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When you create a namespaced model with rails scaffolding, you get two files. For example, this scaffold:

rails generate model Staff::Location name:string address:string

Generates these files:

/app/models/staff.rb    
module Staff
  def self.table_name_prefix
    "staff_"
  end
  ...

/app/models/staff/location.rb
class Staff::Location < ActiveRecord::Base
  ...

I am running into problems when in development mode where rails unloads the Staff module and never reloads it. This causes several annoying bugs such as Location not able to access it's table due to the missing table_name_prefix. The problem seems to crop up when I don't access the models directly, such as through a polymorphic relationship.

I can't seem to get the module loaded on a consistent basis. Is this the best practice way to do namespaced models? If it is, what am I missing?

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Can you give an example of some code that generates this error? Maybe one of the relationships that seems to fail frequently? –  Brandan Apr 14 '12 at 23:50
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2 Answers 2

Although I wasn't able to reproduce the problem in Rails 3.2.2, I've run into something like this before. The generic way to hack around this problem in development mode is through an ActionDispatch callback. Add this to config/environments/development.rb:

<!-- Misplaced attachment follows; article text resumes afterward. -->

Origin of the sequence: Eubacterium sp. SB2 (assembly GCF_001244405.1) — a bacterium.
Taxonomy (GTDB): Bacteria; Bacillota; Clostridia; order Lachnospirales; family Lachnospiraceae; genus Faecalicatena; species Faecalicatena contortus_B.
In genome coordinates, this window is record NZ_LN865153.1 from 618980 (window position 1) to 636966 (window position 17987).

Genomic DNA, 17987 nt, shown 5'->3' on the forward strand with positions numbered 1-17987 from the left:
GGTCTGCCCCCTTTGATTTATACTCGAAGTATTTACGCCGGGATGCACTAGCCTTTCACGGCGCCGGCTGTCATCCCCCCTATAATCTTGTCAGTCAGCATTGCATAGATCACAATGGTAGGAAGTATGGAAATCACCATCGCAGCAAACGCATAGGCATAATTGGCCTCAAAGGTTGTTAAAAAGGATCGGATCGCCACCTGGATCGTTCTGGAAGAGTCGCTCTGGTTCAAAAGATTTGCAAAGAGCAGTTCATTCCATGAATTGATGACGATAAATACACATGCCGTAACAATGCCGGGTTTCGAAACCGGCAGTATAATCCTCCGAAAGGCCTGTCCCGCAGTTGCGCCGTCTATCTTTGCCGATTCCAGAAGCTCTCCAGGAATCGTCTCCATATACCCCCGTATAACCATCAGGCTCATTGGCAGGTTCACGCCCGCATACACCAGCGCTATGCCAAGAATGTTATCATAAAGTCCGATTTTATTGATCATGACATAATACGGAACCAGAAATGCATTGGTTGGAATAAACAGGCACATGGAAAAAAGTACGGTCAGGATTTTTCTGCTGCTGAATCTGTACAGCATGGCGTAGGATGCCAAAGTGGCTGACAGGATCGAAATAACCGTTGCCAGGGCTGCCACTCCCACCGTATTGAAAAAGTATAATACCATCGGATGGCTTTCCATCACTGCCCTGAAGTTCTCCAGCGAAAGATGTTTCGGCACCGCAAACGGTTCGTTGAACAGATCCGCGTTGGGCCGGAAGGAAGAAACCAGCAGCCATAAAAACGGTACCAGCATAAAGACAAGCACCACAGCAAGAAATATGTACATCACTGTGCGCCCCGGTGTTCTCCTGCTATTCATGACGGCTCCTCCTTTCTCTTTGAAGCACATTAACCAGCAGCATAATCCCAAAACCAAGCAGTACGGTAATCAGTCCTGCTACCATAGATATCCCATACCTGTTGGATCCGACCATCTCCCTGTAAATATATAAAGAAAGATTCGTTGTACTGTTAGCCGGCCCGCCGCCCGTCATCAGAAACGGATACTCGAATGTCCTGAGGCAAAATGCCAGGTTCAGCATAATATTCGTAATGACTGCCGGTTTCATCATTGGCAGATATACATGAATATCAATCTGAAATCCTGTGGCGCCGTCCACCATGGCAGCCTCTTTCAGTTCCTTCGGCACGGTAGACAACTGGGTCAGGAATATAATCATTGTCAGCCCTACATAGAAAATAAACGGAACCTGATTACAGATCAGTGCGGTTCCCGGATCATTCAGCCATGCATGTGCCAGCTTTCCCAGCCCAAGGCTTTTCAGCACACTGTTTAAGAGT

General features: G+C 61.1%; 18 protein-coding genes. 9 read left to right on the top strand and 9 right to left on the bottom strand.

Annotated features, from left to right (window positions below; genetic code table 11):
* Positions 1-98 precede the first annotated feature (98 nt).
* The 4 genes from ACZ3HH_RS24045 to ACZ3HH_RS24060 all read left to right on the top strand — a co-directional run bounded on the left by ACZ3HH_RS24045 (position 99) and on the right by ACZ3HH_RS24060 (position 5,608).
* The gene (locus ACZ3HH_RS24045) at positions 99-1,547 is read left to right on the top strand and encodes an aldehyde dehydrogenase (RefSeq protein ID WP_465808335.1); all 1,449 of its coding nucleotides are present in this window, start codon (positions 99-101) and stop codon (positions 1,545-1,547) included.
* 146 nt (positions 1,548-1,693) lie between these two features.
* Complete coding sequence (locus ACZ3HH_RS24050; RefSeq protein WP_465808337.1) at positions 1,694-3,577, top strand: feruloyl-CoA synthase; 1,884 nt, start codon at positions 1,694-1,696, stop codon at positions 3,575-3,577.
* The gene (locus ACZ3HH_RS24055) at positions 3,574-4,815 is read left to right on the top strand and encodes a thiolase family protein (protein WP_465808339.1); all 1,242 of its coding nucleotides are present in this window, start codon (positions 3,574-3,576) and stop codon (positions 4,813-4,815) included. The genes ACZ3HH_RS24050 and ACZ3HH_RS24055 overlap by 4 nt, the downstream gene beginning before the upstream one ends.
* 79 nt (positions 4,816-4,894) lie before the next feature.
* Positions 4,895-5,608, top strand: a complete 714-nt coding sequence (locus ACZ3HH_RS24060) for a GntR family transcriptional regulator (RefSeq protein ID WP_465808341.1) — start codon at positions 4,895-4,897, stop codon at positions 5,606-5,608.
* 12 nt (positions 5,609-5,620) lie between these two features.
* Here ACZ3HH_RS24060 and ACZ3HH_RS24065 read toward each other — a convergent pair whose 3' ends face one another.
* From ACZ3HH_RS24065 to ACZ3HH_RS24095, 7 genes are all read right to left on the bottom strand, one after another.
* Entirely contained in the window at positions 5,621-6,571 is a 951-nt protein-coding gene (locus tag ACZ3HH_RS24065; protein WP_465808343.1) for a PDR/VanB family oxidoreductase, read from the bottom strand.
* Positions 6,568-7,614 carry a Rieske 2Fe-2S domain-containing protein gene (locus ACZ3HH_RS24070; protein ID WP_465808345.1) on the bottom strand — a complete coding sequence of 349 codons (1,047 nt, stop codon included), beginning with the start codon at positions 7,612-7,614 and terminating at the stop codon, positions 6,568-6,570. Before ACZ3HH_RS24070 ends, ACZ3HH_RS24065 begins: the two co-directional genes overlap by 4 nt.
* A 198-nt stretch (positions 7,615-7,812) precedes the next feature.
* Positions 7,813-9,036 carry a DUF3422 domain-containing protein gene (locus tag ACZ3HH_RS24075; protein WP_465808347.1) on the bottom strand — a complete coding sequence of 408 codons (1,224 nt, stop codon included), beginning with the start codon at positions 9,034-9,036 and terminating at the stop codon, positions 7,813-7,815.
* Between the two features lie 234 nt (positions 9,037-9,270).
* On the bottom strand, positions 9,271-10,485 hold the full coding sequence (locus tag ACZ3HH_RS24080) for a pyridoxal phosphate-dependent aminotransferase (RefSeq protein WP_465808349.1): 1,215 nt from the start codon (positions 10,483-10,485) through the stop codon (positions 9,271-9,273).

MyApp::Application.configure do
  ActionDispatch::Callbacks.before do
    load Rails.root.join('app', 'models', 'staff.rb')
  end
end

Anything you do in that block will be executed before each request, so make sure you're only doing it in development mode.† Otherwise, you're going to suffer a performance hit in production.

I logged a message inside the staff.rb file and within the Staff module itself, and both messages appeared in the log for each request.


† I tried using the to_prepare callback, since that seems to be the documented way to execute code before each request only when cache_classes is false. But that only seemed to execute after restarting the application. There's at least one other open Stack Overflow question regarding this, although he's using a slightly different syntax than I used. If you can get to_prepare to work, I'd suggest that instead of before.

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up vote 1 down vote accepted

About a year later, I have finally found the answer to this question. This answer is specifically for rails 3.1. I am not sure if it is a problem in rails 3.2.

The problem occurs when setting up a model. If scaffolding is used, no helper file is generated. This would normally be in /app/helpers/staff/location_helper.rb. There are two ways to setup this file:

module Staff::LocationHelper
  ...
end

module Staff
  module LocationHelper
    ...
  end
end

In rails 3.1, specifically for helpers, you must use the first solution. You do not have to use it for other modules that use a namespace in other parts of the rails project. In fact, some structures in ruby require the second solution.

If you use the second solution when declaring a helper, in certain cases the Staff module in the helper file will override the module in /app/models/staff.rb. It will silently replace it with the empty Staff module in the file. This does not happen 100% of the time because helpers are not always loaded.

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